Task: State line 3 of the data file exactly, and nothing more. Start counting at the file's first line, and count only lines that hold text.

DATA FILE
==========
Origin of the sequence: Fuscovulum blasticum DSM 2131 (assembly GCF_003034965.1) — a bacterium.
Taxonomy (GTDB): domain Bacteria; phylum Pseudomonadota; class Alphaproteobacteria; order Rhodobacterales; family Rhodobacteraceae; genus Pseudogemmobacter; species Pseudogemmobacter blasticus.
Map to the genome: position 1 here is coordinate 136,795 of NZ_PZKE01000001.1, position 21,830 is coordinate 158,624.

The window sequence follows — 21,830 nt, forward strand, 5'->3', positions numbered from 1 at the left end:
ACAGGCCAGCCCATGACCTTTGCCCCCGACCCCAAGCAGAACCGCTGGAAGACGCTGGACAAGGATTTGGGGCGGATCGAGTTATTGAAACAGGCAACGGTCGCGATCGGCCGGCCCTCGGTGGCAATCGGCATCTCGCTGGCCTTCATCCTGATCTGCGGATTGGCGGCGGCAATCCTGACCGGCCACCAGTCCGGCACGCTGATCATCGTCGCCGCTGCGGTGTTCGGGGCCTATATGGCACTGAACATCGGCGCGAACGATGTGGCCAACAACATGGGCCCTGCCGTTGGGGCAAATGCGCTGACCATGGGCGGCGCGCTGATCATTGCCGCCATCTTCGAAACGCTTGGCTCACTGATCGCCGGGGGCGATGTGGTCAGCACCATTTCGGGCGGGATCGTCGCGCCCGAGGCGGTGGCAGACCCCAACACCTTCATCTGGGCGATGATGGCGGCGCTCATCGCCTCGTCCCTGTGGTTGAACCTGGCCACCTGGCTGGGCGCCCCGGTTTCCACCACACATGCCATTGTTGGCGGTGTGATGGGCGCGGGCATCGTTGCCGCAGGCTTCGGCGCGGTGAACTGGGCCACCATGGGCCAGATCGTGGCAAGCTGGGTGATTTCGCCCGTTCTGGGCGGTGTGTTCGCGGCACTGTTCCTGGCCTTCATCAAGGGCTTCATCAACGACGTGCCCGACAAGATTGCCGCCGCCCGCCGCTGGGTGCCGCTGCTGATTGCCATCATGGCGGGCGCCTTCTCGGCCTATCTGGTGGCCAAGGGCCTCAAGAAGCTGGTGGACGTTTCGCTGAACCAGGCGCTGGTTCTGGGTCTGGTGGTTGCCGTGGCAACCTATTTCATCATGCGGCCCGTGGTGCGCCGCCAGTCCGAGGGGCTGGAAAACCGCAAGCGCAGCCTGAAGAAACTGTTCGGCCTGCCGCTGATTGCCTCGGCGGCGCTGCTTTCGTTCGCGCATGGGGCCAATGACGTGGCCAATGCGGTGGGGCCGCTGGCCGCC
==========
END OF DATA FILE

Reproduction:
Map to the genome: position 1 here is coordinate 136,795 of NZ_PZKE01000001.1, position 21,830 is coordinate 158,624.